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Search tags: krysten-ritter
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text 2017-11-27 15:55
Summer travel plans
Bonfire - Krysten Ritter

I want to go to Israel, possibly to study, and I want to go to the California Disney to visit Rocket in the Guardians of the Galaxy ride.  I'm figuring I'll pop over to Universal, do the TF ride again - sooooo good - and pick up a new/extra jacket.   I love mine so much!   Since I'm going to be in the neighborhood, and would love to go on the ride again, I can replace my jacket if I don't find it.  

 

In the meanwhile, I've decided on crying it out.   Not just yet because class, but I'm going to cry it out tonight.  I'm under enough stress that holding it in and letting the anxiety fester will be bad for me.   I'm going to rip apart my room and try to find this fucker, and then cry if I can't...

 

Oh, yeah, also snagged this book signed.   Jessica Jones wrote a book!

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review 2017-11-09 21:44
Bonfire - Krysten Ritter

Wow!!!!!!!!!!!!!!!!!!!!! Excellent read. A woman working for an environmental watchdog company as a lawyer, Abby Williams, goes back to her hometown. A hometown she hasn’t visited in a decade. She left 3 days after her high school graduation. She was “friends” with Kaycee, a girl who could be very mean spirited and who hung out with the popular girls. Kaycee left town shortly before Abby. Abby was not popular and was actually picked on, a lot, by the popular girls. In her venture to find out what Optimal, the corporation her company is investigating, she is drawn back to her high school days. Trying to make sense of it all, she finds a hidden darkness that has been secret for the pas decade. Not only that, it’s a secret that is still going on. 

An absolutely mesmerizing thriller that I could not put down, well let’s say I didn’t want to, but sometimes there are distractions you can’t help. Ha! 

Gripping, haunting and pulse racing I thoroughly enjoyed the heck out of this book. I ended it with a huge fist pump and a loud “yes” when all the discoveries were brought to light.

I was very intrigued when I saw that Krysten Ritter had written a book. I first noticed her in the TV show about the “B” in Apartment 23 (still unsure why that show was cancelled) and was very excited that I received this galley.

Huge thanks to Crown Publishing and Net Galley for providing me with a free e-Galley in exchange for an honest, unbiased review.

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review 2017-10-14 04:34
A solid first mystery/suspense novel
Bonfire - Krysten Ritter

When you grow up in a place called Barrens, you want to get out -- especially if it's an area with limited job options, a struggling agricultural industry, and nothing else to commend it. Although, the name alone would probably justify wanting to get out even if the economy and culture were richer. But as is the case with too many small towns like this, few manage to get out. Abby Williams headed for Chicago two days after she graduated from high school, went to college and law school, becoming an associate at an environmental firm -- and only sometime after that did she return.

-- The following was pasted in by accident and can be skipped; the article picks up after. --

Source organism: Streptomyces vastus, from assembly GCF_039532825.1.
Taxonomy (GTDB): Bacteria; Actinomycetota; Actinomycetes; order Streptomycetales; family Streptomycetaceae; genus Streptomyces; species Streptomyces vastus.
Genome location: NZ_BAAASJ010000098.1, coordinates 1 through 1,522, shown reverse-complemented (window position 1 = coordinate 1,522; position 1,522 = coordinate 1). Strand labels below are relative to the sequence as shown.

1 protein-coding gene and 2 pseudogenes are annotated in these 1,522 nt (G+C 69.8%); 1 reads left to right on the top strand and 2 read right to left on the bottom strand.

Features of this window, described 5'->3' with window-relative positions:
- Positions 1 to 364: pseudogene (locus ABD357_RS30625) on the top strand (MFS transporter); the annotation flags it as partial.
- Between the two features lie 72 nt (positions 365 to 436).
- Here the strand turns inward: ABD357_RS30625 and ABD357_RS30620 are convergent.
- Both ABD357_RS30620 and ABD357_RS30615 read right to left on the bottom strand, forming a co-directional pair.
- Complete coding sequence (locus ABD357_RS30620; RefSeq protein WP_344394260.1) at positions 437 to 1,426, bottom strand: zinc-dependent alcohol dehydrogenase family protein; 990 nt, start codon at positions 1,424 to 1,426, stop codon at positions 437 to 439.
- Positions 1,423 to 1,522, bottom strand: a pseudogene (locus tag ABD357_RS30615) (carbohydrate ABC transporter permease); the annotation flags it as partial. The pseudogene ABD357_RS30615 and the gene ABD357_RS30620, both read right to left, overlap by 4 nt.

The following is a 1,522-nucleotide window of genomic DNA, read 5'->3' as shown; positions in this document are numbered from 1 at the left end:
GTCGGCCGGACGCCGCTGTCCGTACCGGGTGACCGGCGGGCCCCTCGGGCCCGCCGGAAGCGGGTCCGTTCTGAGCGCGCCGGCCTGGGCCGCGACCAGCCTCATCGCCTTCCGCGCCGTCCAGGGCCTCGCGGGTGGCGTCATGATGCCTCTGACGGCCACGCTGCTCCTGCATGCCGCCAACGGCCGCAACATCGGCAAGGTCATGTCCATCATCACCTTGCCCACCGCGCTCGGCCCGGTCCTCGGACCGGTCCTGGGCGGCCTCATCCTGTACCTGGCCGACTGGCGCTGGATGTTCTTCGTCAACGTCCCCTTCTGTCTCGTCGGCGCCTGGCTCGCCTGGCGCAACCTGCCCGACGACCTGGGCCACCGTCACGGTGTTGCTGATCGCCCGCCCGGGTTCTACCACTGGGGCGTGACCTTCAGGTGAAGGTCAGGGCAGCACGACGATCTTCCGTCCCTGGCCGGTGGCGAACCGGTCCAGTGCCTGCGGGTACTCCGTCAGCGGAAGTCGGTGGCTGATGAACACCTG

She returns with her friend (a gay black man, who tends to stick out in the small, rural Illinois town), a first-year associate and a couple of students to investigate some claims about the water in the local reservoir. The town's only major employer is called Optimal Plastics, which has been dogged by rumors of shoddy environmental practices and health problems for years -- including before they came to Illinois -- and the team is going to see if they can make these rumors and concerns stick this time.

 

As they dig into records, tests, regulatory reports and whatnot, Abby notices something. Optimal Plastics is clean. Absolutely clean -- on paper, there's never been a company so clean and responsible. Which just seems impossible, no one is this perfect. Abby smells blood in the water and goes on the attack.

 

At the same time, in a small town, you can't help but run into people you don't want to see again -- which is pretty much everyone from High School. The girls who used to torment her, the guy she had a large crush on, the people she wasn't so sure about. It takes mere moments for her to get embroiled (or re-embroiled) in the same relationships, problems, gossip that she'd escaped from. From "the old crowd" (that was never Abby's crowd), she gets her insight into Optimal Plastics -- all the good they've done for the town, the numbers of people they employ, the money they pour into the schools, and so on. So much good that no one wants to take a good look into them, the price is potentially too high.

 

This reminds her (not that she needed the reminder) of some problems potentially tied to the company back when she was in high school -- girls that seemed inexplicably sick. What else could it be from? She's told time and time again by her friend that what happened over a decade ago doesn't matter,what matters is what the company is doing now. Abby's not convinced, and keeps digging at this -- even if she agrees with him, the ghosts that haunt her will not allow her to let it go. Abby becomes more and more focused on this aspect of the investigation -- flirting with and maybe crossing the lines into obsession.

 

Oh, and did I mention her father? As you may have picked up from the fact I mentioned earlier that she hadn't returned to Barrens since high school that she's not that close to anyone there -- including her father. The exploration of and changes to their relationship is one of the more emotionally satisfying storylines in the book.